dog to drop quickly, thus missing a blow from the hoof of a kicking cow. The upper arm wraps around the deep chest; the strong pasterns and feet that support the chest should not be set forward of an imaginary plumb line dropped directly from the withers to the floor. The feet may turn out slight- ly, think no more than eleven and one on a clock face; they should be large and round. The Cardigan should be penalized if it does not have round bone. Round bone is one of the distinct features that differentiates the Cardigan from the Pembroke, along with an outline that is a series of curves. In contrast, the Pem- broke has oval bone and a more angular silhouette. Again, think of the Cardi- gan’s silhouette: a deep chest with a dis- tinct tuck-up at the belly; a level top line that slopes into a long fox-line bushy tail at the croup. Soft curves. The Cardigan’s double coast is harsh, medium length and dense. A soft, long and/or silky coat, even if trimmed, is a working fault and should be penalized. The only permissible trimming is to tidy up the feet. Well scissored grooming may attempt to disguise a long coat but it cannot after a soft or silky texture. Cardigans exhibit a variety of coat colors with white markings on the
head and body, however white should not predominate and should never sur- round the eyes. The dog should appear to have a colored coat with white sports or markings rather than a white coat with colored spots or markings. The Welsh farmer’s Cardigan was a working dog and as such required an easy, effortless gait to do a day’s work. Today’s Cardigan is no different, wheth- er in the show ring or competing in companion or performance events. The standard clearly describes this attribute: Gait: Free and smooth. Effortless. Viewed from the side, forelegs should reach well forward when moving at a trot... Hind legs should reach well under the body, move on a line with the forelegs, with the hocks turn- ing neither in nor out and in one continuous motion drive power- fully behind, well beyond the set of the tail. Last, but definitely not least, is temperament. The standard says: “Even-tempered, loyal, affectionate and adaptable. Never shy nor vicious.” Adaptability is key. A loud noise may cause a reaction, but a well-tempered Cardigan will recover. Some Cardigans dislike the table examination. They tol- erate it, but you can clearly see a return to a confident personality after all four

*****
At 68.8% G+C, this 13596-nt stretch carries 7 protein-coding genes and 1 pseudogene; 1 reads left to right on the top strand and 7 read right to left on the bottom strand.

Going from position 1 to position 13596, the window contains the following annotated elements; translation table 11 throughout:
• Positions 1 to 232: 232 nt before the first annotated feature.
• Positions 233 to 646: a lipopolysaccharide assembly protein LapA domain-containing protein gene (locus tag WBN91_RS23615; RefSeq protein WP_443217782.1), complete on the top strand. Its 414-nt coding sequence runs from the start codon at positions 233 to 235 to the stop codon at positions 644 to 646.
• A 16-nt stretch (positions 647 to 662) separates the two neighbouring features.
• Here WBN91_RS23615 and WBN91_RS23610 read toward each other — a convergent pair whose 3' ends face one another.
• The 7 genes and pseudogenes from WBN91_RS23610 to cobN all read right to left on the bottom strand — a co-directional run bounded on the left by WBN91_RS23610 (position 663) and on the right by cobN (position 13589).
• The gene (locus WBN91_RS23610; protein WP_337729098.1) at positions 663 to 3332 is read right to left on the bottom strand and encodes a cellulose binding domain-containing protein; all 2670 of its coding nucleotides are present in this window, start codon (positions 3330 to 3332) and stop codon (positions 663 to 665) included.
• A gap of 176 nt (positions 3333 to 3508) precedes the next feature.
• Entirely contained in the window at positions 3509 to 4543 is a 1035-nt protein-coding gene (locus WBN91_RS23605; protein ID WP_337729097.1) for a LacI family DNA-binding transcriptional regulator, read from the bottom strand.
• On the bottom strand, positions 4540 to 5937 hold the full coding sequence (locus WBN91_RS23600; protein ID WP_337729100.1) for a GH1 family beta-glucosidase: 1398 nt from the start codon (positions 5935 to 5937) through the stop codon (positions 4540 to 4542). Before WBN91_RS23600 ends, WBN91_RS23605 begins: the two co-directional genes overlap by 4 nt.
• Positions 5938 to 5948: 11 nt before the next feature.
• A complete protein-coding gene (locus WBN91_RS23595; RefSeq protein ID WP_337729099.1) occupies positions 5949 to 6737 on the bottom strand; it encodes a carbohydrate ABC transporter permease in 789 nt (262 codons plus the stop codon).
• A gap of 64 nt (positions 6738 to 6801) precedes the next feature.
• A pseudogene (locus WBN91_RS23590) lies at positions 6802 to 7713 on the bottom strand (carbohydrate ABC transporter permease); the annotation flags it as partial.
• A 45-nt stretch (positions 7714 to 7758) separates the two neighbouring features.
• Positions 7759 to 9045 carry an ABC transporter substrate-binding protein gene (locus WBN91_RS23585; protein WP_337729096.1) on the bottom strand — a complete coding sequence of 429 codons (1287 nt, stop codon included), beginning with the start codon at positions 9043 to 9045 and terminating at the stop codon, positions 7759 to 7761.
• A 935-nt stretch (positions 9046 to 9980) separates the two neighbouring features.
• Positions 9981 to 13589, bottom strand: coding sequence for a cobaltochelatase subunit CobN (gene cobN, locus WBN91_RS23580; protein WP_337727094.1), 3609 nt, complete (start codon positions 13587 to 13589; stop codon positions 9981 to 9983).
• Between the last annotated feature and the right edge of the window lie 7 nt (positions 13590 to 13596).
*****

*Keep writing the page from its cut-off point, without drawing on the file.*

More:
paws are on the ground, which is where expression should be judged. Although the Cardigan’s popularity has not changed position significantly in AKC ranking, the breed’s successes in the show ring have significantly increased. For many years, the Cardi- gan struggled to gain recognition at the group level. Today, however, Cardigans are placing and winning every weekend in the herding group and BISs are not out of reach for any of these excellent representatives of the breed. The CWCCA invited all those inter- ested in learning about the Cardigan Welsh Corgi to join the club and to attend our National Specialty. Meet our dedicated mentors and club mem- bers who are always available to share information about the breed. First-time attendees are even afforded a special ringside viewing section. The parent club website, CWCCA club , which has recently been rede- signed, is a valuable resource for own- ers, breeders and judges. Click on the drop-down menu under “Education” to access the “Resources” page to view the new movement video, the Judge Edu- cation Committee’s ( JEC) article/posi- tion statement on white markings and a number of articles about the Cardigan in general and judging in particular.
“THE WELSH FARMER’S CARDIGAN WAS A WORKING DOG AND AS SUCH REQUIRED AN EASY, EFFORTLESS GAIT TO DO A DAY’S WORK.”
S HOW S IGHT M AGAZINE , A UGUST 2018 • 265
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